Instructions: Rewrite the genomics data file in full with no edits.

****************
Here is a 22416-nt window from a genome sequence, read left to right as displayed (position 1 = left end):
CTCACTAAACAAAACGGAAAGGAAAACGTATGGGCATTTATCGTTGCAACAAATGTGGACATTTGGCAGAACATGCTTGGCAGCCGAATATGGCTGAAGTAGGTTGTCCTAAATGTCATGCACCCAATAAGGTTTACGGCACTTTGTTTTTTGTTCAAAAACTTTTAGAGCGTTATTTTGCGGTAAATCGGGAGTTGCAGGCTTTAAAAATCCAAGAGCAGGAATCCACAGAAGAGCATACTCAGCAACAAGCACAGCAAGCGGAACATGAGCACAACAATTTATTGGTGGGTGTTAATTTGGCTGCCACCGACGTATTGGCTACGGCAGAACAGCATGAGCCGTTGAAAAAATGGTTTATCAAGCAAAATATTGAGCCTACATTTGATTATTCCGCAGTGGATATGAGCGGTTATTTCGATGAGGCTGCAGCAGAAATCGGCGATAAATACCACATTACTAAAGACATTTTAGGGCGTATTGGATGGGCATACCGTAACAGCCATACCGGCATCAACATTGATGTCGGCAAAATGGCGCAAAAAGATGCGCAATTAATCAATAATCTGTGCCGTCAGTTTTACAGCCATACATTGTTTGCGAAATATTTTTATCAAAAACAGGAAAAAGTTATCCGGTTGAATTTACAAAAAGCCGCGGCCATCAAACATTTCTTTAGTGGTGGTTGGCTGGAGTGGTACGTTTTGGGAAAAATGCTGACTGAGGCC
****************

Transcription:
Here is a 22416-nt window from a genome sequence, read left to right as displayed (position 1 = left end):
CTCACTAAACAAAACGGAAAGGAAAACGTATGGGCATTTATCGTTGCAACAAATGTGGACATTTGGCAGAACATGCTTGGCAGCCGAATATGGCTGAAGTAGGTTGTCCTAAATGTCATGCACCCAATAAGGTTTACGGCACTTTGTTTTTTGTTCAAAAACTTTTAGAGCGTTATTTTGCGGTAAATCGGGAGTTGCAGGCTTTAAAAATCCAAGAGCAGGAATCCACAGAAGAGCATACTCAGCAACAAGCACAGCAAGCGGAACATGAGCACAACAATTTATTGGTGGGTGTTAATTTGGCTGCCACCGACGTATTGGCTACGGCAGAACAGCATGAGCCGTTGAAAAAATGGTTTATCAAGCAAAATATTGAGCCTACATTTGATTATTCCGCAGTGGATATGAGCGGTTATTTCGATGAGGCTGCAGCAGAAATCGGCGATAAATACCACATTACTAAAGACATTTTAGGGCGTATTGGATGGGCATACCGTAACAGCCATACCGGCATCAACATTGATGTCGGCAAAATGGCGCAAAAAGATGCGCAATTAATCAATAATCTGTGCCGTCAGTTTTACAGCCATACATTGTTTGCGAAATATTTTTATCAAAAACAGGAAAAAGTTATCCGGTTGAATTTACAAAAAGCCGCGGCCATCAAACATTTCTTTAGTGGTGGTTGGCTGGAGTGGTACGTTTTGGGAAAAATGCTGACTGAGGCC